RITUAL TWO: BREAKING A BAD HABIT

There is a plethora of vices that we all have that we wish we could rid ourselves of and they can range from anything as serious as smoking cigarettes or drinking alcohol to things as benign as biting your nails or twirling your hair around your fingertip when you're stressed. For the more serious issues such as substance abuse I must first congratulate you on your resolve and also strongly encourage you to seek additional assistance beyond just this ritual as many substances involve a very real and scientific chemical addiction that, for many, even the strongest of determinations cannot combat alone. If substance abuse is an issue, please seek out your local chapter of AA, NA, or a plethora of other assistance groups in your area (trust me, there is a group for everything!)

Many years ago, I worked as a youth counselor for teens battling addiction in a group home and this led to attending a variety of meetings several times each week with the kids in my care. I found these meetings to be of unbelievable value to me and gleaned many nuggets of wisdom and inspiration despite the fact that I was not personally struggling with substance addiction. I found the people at the meetings to be warm, friendly, supportive, compassionate, and very understanding. You can sit and listen without having to talk or you can share your feelings – there are no expectations, no pressure to share, and no judgments either way. You can find your local chapters for an array of different addiction specific groups, meetings, sponsors, and other helpful resources for dealing with addictions (including a link to download a mobile ap!) here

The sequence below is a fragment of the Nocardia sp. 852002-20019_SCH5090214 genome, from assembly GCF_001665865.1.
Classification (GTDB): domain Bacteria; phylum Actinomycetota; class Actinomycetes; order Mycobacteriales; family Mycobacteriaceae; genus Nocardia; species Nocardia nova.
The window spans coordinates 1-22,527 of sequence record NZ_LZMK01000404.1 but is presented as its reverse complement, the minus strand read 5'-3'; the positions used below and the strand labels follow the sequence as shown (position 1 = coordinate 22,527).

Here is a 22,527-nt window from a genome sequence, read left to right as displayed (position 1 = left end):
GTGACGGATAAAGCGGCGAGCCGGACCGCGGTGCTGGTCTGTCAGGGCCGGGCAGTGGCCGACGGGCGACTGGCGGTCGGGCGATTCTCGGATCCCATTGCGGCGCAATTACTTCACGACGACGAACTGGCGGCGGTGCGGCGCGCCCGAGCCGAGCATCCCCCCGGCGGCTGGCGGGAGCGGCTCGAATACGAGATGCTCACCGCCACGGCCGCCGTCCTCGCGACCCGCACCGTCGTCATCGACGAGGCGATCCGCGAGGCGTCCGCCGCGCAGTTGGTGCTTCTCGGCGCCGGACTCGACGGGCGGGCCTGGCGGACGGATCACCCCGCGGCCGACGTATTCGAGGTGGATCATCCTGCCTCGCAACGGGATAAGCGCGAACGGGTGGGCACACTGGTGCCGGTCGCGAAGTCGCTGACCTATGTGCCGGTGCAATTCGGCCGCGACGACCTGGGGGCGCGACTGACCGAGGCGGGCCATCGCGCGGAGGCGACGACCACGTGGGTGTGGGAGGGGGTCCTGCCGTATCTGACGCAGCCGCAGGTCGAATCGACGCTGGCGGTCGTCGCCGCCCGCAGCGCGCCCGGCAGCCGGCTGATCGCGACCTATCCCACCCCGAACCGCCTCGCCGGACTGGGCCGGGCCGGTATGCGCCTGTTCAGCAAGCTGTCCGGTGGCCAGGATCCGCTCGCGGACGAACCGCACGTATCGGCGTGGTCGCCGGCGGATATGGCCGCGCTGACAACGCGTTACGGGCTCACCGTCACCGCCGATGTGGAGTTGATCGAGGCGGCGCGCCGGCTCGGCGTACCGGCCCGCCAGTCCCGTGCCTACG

Whatever your addiction, here is a ritual that I recommend for breaking the habit and it can be utilized in tandem with professional or peer assistance for serious addictions or on its own for benign addictions alike.

First, obtain a glass cup, jar, or bottle of some kind; select something inexpensive and with no intrinsic value to you as will be destroyed during the ritual. If you don't have something, I find that Goodwill, the Salvation Army, thrift stores, and even dollar stores are generally great places to find something inexpensive in a quick pinch. It doesn't need to have a lid, but it can if you want it to. You're also going to need a piece of heavy fabric such as cotton, wool, or denim that is large enough to securely wrap the container in with at least two layers but no more than three or you'll find it hard to break the container when the time comes. Again, use a cheap piece of fabric from the bargain bin if you can find one large enough or cut the legs from an old pair of jeans that you plan to throw away. Finally, you will need a dustbin or trashcan, a hammer or mallet, and a few symbols of your addiction(s) or habit(s) that you want to break. Be creative as these items will vary dramatically based on your own specific reason(s) for enacting the ritual but the general idea is to select items that are small enough to fit in your jar or glass, somewhat brittle or destructible in their own way, and inexpensive. Avoid selecting anything hazardous such as needles or pieces of metal, or any types of liquid (if alcohol is your vice, use pictures of drinks or labels from old bottles that you'll be throwing out instead of using actual alcohol as your symbol).